An interview with Winters follows, and although he seems like a nice enough guy, I'm not particularly interested in his background, or his views on entertainment available off the Strip in Vegas, because frankly, I didn't see enough of his act to care one way or the other about him. I want to hear about Liberace. When Winters does stick to the subject, the info is vague, at best. He states that Liberace was an innovator of many things in show business...but never elaborates beyond stating he wore costumes on stage (and Osborne doesn't ask him to go into further detail, either). Ultimately, the interview comes off as a big advertisement for Wes Winters (complete with website plug at the bottom of the screen), which everyone at the time might have thought was a good way to promote the museum, but go to the website now: Wes Winters is leaving the museum to appear at a new venue on the Strip. This travelogue spends a lot of time plugging a performer who won't even be at the museum by the time most viewers see the DVD.
Once we get inside the museum proper, the interest factor in Gay Getaways: A Tribute to Liberace kicks up a notch because we actually start to get material that's directly related to Liberace. It's a lot of fun to see the fabulous, gaudy cars, costumes, rings and pianos of Liberace, but again, the doc's incompetent production negates much of the viewer's enjoyment of this segment. The tour begins disastrously with Tayna reading off a wall that has stats and pictures of Liberace, while Osborne repeatedly utters inappropriate exclamations of delight and surprise ("Liberace's mother lived in Wisconsin." "Incredible!"). Once in with the collection, the camerawork is again all over the place (hasn't anybody involved with this production heard of a tripod?), zooming in an out randomly, while Osborne walks around with a water bottle in his hand (not the most professional look for a host). And again, no establishing shots give us zero sense of the place. It appears like a big complex, but who can tell for sure with this doc? The trip ends, and we as veiwers find we know very little about Liberace, and even less about his musuem.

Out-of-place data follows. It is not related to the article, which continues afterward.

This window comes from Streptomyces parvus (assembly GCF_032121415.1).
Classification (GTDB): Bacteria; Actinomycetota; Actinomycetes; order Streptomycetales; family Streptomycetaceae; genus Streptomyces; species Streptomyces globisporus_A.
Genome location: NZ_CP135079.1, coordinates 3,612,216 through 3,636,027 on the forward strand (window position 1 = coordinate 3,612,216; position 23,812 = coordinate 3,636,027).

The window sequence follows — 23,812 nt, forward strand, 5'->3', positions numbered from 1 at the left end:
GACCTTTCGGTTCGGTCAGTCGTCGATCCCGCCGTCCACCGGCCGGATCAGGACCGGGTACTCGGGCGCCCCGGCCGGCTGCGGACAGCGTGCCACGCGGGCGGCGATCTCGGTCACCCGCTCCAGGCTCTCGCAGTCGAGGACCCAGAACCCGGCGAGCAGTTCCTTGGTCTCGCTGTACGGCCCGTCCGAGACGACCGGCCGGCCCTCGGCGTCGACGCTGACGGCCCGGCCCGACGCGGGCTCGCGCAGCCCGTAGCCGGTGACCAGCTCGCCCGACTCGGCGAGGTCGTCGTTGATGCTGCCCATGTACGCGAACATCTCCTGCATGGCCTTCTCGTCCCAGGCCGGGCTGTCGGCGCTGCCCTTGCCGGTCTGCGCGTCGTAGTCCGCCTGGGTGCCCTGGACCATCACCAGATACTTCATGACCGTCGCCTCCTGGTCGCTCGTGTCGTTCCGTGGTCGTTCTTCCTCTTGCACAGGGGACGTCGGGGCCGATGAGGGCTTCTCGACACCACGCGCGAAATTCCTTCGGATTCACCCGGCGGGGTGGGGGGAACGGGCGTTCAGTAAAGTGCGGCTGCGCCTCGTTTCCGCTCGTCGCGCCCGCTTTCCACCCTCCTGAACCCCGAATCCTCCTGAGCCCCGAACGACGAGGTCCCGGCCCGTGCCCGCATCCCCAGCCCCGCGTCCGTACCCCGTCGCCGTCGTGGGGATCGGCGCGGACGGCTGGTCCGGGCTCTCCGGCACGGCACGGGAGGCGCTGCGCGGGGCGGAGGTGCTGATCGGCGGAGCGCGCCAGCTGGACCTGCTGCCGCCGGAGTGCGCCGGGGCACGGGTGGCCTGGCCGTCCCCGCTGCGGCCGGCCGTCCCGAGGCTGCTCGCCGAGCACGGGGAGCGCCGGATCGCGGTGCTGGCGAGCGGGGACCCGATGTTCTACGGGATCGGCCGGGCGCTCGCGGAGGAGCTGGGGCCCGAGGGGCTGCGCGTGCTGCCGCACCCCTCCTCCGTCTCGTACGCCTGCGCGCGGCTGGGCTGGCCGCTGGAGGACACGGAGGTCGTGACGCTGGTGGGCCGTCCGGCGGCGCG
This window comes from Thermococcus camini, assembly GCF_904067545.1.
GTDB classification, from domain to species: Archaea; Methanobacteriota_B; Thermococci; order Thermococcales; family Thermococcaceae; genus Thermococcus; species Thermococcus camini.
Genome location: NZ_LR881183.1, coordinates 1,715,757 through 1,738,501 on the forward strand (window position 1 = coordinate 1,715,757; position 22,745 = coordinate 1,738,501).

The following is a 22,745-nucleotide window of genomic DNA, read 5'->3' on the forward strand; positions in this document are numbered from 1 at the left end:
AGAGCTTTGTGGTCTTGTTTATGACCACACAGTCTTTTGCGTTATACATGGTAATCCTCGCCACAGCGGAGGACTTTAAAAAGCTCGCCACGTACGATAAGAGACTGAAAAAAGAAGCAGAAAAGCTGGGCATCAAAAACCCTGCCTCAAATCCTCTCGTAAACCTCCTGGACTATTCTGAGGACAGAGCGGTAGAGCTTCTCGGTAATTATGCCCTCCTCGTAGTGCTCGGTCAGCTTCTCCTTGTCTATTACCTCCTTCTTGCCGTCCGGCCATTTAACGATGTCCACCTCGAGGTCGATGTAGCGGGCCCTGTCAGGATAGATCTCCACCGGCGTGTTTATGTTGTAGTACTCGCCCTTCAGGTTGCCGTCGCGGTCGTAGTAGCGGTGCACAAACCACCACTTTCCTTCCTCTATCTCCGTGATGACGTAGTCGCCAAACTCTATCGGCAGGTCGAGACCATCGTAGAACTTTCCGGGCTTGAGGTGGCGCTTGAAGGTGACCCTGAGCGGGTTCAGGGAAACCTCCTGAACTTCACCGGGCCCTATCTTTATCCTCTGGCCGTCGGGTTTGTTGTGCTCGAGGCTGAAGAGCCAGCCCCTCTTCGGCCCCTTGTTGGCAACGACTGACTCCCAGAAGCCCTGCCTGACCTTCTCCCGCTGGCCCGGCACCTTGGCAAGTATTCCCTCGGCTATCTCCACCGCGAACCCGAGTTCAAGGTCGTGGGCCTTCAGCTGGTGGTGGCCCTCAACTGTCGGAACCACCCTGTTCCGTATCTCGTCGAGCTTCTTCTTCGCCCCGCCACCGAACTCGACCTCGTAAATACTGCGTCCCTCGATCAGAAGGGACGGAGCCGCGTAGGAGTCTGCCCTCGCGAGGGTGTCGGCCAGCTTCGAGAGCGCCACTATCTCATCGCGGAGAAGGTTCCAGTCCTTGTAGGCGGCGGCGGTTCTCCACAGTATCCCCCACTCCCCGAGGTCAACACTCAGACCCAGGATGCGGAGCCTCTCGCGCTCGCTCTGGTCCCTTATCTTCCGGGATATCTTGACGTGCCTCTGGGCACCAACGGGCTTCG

Paul Mavis is an internationally published film and television historian, a member of the Online Film Critics Society, and the author of The Espionage Filmography.